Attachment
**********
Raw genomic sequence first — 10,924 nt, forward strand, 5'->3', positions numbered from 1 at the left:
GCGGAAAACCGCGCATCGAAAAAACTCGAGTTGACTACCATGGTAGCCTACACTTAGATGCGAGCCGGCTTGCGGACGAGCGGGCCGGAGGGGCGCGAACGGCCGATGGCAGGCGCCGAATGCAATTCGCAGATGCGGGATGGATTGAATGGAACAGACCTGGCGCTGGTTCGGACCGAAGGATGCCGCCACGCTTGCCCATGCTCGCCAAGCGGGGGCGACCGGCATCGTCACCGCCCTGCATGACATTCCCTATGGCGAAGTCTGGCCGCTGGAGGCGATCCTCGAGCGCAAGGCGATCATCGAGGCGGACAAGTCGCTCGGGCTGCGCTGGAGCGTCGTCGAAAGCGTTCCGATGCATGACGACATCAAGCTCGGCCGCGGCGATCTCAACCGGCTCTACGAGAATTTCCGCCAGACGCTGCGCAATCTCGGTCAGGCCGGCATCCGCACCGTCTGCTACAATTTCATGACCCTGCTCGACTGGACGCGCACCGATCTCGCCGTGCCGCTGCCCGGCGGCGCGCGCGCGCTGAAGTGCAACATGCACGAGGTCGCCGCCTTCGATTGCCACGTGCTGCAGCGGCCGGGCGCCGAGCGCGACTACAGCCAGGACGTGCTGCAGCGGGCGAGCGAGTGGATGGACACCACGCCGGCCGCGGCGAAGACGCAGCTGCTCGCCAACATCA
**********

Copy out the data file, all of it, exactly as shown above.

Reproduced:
Raw genomic sequence first — 10,924 nt, forward strand, 5'->3', positions numbered from 1 at the left:
GCGGAAAACCGCGCATCGAAAAAACTCGAGTTGACTACCATGGTAGCCTACACTTAGATGCGAGCCGGCTTGCGGACGAGCGGGCCGGAGGGGCGCGAACGGCCGATGGCAGGCGCCGAATGCAATTCGCAGATGCGGGATGGATTGAATGGAACAGACCTGGCGCTGGTTCGGACCGAAGGATGCCGCCACGCTTGCCCATGCTCGCCAAGCGGGGGCGACCGGCATCGTCACCGCCCTGCATGACATTCCCTATGGCGAAGTCTGGCCGCTGGAGGCGATCCTCGAGCGCAAGGCGATCATCGAGGCGGACAAGTCGCTCGGGCTGCGCTGGAGCGTCGTCGAAAGCGTTCCGATGCATGACGACATCAAGCTCGGCCGCGGCGATCTCAACCGGCTCTACGAGAATTTCCGCCAGACGCTGCGCAATCTCGGTCAGGCCGGCATCCGCACCGTCTGCTACAATTTCATGACCCTGCTCGACTGGACGCGCACCGATCTCGCCGTGCCGCTGCCCGGCGGCGCGCGCGCGCTGAAGTGCAACATGCACGAGGTCGCCGCCTTCGATTGCCACGTGCTGCAGCGGCCGGGCGCCGAGCGCGACTACAGCCAGGACGTGCTGCAGCGGGCGAGCGAGTGGATGGACACCACGCCGGCCGCGGCGAAGACGCAGCTGCTCGCCAACATCA